Brighton three-piece power-pop punk project Lazybones have put together a hugely enjoyable four-track romp of an EP that will have your head nodding. There’s not much in the way of depth and complexity in Bang! Bang! but with a bass this dirty and songs so catchy, who really cares.
Fashion Victim kicks us off, making full use of vocalist Candi Underwood’s lung capacity as she belts out a tirade against conformity and clothing choices. As I mentioned, we’re not going too deep here, but it does contain the line ‘You wear your Metallica T, but where’s you Kill ‘Em All‘ CD?’, so all is forgiven.
Next up is Heart Beats Like a Drum, which sees dirty, heavy bass employed to create a feeling akin to early hypnotic Queens Of The Stone Age tracks. My favourite track on the EP
We then enter strange territory with what appears to be an ode to jeans with Denim. Odd, but otherwise this is a bouncy number that keeps the record ticking along nicely and sees some of the organ work enter the spotlight.
Closer All My Friends Are Dead sounds like it might be a pretty serious number, but no such worries as we move between some staccato riffs, 60s influenced organ and a full on rock-out chorus.
Hopefully Bang! Bang! is a sign of things to come and Lazybones will managed to pull together a full album of fun garage pop rock anthems like these.
This is the first full EP from LA post-punk (very much on the punk side) three-piece Flat Worms since their fantastic eponymous debut album in 2017, and it was worth the wait.
Into The Iris is a six-track, 16-minute adrenaline rush, that barely takes its foot off the pedal. opener Surreal New Year starts at breakneck speed – all fuzzy guitar riffs, impatient drums and a distinct Dead Kennedys vibe.
This continues with title track Into The Iris, which draws on more hypnotic elements and brings vocalist Will Ivy’s lazy, drawling lyrics (you can hardly call it singing) to the fore.
Things barely drop off through Plastic at Home, with it’s nice wobbly bass line and Shouting at the Wall, which has a strong retro feel to it – no bad thing in this case.
Only as we hit the final third of the EP do things start to slow down a little with laid back instrumental Scattered Palms and melancholy closer At the Citadel, a more pedestrian number which unfortunately shows that Ivy’s vocal style isn’t as well suited to the slower pace.
Overall a great EP that whet’s the appetite for another full-length album. Hurry up fellas!
Stuffed & Ready is the third album from LA’s post-punk trio Cherry Glazerr and a follow-up to 2017’s rather enjoyable Apocalypstick. This is a much more mature effort though. It has elements of Riot Grrl punk interspersed through it, but most songs take a much softer tone that highlights Clementine Creevy’s angelic voice.
The are touches of 60s-influenced Franco pop on Self Explained and indie-pop on Distressor, though heavy guitars are never too far away.
We have some slow swing on Isolation, before crunching guitars sweep in for the chorus. Some changes of direction on Daddi, along with a smattering of drum machine, make it stand out as more interesting than your standard alt-rock numbers.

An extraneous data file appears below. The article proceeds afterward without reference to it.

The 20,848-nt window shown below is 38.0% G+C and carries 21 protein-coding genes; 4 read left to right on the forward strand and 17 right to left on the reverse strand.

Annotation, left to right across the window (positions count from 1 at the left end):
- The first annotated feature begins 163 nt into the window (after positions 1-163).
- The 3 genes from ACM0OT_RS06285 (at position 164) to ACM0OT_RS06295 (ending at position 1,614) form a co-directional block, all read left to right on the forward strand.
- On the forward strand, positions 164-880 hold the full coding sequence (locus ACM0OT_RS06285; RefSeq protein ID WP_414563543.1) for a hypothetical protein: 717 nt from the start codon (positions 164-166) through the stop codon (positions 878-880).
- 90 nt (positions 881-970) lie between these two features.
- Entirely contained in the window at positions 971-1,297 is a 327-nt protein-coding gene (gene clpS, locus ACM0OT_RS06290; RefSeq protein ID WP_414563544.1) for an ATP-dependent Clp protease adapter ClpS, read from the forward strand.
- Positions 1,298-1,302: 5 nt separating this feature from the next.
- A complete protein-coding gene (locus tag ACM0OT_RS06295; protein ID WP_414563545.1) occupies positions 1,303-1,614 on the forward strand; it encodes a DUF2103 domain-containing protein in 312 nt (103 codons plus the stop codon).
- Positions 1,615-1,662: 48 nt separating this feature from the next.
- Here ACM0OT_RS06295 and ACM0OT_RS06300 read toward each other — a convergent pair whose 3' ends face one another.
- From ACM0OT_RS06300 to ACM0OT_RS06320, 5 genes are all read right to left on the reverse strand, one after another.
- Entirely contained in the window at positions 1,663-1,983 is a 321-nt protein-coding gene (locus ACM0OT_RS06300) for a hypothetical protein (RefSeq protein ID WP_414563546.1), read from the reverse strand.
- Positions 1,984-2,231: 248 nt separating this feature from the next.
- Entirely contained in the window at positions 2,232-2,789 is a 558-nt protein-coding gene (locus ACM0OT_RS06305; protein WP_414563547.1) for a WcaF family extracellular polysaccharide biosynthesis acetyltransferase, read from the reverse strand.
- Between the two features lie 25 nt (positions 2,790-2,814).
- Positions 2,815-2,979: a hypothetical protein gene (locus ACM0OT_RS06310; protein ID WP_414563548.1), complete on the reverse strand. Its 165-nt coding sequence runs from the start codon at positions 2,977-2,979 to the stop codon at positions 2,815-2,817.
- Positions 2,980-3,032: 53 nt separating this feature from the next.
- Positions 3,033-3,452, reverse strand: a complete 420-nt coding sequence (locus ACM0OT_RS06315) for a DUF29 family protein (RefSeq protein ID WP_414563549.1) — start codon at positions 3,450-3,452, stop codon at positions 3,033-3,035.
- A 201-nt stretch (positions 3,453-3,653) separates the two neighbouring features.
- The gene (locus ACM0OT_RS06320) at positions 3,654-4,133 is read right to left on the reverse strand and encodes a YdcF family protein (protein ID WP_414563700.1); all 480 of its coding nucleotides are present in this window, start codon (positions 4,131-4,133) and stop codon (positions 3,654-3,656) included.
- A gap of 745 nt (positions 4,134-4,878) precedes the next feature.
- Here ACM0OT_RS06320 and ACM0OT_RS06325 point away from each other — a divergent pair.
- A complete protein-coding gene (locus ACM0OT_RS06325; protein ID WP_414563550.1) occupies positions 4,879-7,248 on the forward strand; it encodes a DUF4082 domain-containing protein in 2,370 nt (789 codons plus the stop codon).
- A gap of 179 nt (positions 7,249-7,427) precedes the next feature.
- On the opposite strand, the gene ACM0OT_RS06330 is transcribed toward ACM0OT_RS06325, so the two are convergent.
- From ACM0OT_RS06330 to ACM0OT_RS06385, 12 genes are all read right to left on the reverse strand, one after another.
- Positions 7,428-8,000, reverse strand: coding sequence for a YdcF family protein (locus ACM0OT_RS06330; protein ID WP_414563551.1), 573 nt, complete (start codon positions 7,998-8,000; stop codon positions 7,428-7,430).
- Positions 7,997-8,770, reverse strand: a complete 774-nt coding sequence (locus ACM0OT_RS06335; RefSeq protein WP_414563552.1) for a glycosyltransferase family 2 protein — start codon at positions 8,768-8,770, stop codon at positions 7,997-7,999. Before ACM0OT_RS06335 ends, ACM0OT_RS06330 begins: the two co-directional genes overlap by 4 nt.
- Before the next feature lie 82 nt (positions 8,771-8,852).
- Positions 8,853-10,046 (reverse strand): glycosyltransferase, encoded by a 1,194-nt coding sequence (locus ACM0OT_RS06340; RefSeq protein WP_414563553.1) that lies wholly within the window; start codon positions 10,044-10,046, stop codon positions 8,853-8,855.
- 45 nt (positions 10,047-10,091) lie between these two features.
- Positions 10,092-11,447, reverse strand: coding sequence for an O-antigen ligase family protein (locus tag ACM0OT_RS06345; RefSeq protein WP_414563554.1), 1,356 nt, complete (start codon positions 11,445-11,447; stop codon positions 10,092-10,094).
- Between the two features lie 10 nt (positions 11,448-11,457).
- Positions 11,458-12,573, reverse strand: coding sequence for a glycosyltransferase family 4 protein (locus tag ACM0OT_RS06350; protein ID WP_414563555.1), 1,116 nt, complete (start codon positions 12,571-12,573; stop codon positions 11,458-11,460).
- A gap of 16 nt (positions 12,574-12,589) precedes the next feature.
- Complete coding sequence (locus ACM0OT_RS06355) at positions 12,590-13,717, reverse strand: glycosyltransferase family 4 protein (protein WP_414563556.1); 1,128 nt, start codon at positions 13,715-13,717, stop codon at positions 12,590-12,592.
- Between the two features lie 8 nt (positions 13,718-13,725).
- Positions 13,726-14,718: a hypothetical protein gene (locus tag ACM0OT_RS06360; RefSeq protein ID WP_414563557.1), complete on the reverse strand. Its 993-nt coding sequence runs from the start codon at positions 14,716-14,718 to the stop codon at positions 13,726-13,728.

There are a lot of competent rock numbers which, when matched with Creey’s softer vocal style, make for an enjoyable listen. This perhaps isn’t going to set the world on fire, but this release will certainly find the band some new friends.
The Twilight Sad have been knocking around for a few years now but, much to my shame, this is my first encounter with the Scottish post-punk five piece. But I’ll certainly be exploring their back catalogue after this.
It Won/t Be Like This All The Time is and emotionally-wrought journey through a combination of indie-rock, post-punk and shoegaze, all heavily dipped in 80s-style synths that are reminiscent of Editors at their best.
Opener [10 Good Reasons for Modern Drugs] sets the tone as a building track that layers sound on top of sound to devastating effect. It’s a style that’s re-employed across several tracks on the album, and is responsible for most of the album’s strongest moments such as Auge/Maschine and I/m Not Here [Missing Face].
Elsewhere on the album, there are a few tracks such as The Arbor and Keep It All To Myself that adopt a lower-key swing beat that will have your head swaying unconsciously, rather than the vigorous head nodding that will accompany most of the rest.
Vocalist James Graham’s heavily-accented folky voice is one of the things that makes The Twilight Sad stand out from their indie rivals but may not be to everyone’s taste. I’ll admit it took a bit of getting used to and initially I found myself enjoying the album in spite of it. However with further listens I’ve grown to appreciate the delicacy encapsulated within it, that adds to the beautiful bleakness this album oozes out of every pore.
It might be a little too early to be talking about album’s of the year – there’s a long way to go yet – but this album certainly has the potential to be in the mix and will be sitting on my playlist for some time to come.
While this album was initially released last year, it gets a vinyl launch next month and is well worth checking out if you are looking to add to you collection.
This North Carolina group’s influences aren’t hard to spot on Skeleton House if you like The Cure or The Smiths, but it’s still a solid work in it’s own right, drawing on low-key sombre guitars, with a dreamy yet lamenting quality.
Singer Ray Clark evokes memories of Alison Moyet at times, and even a less bombastic version Muse’s Matt Bellamy during more energetic times. Clever use of guitars show a broad range of styles, from stacatto plucking in Body In Stars, some excellent loud-soft arrangements on Only Nightmares, and languid dreaminess on Black Cat and Skeleton House.
Yet it is on the slow build tracks such as Catch Fire and Roadkill where the band really comes alive with driving rhythms building to impressive crescendo.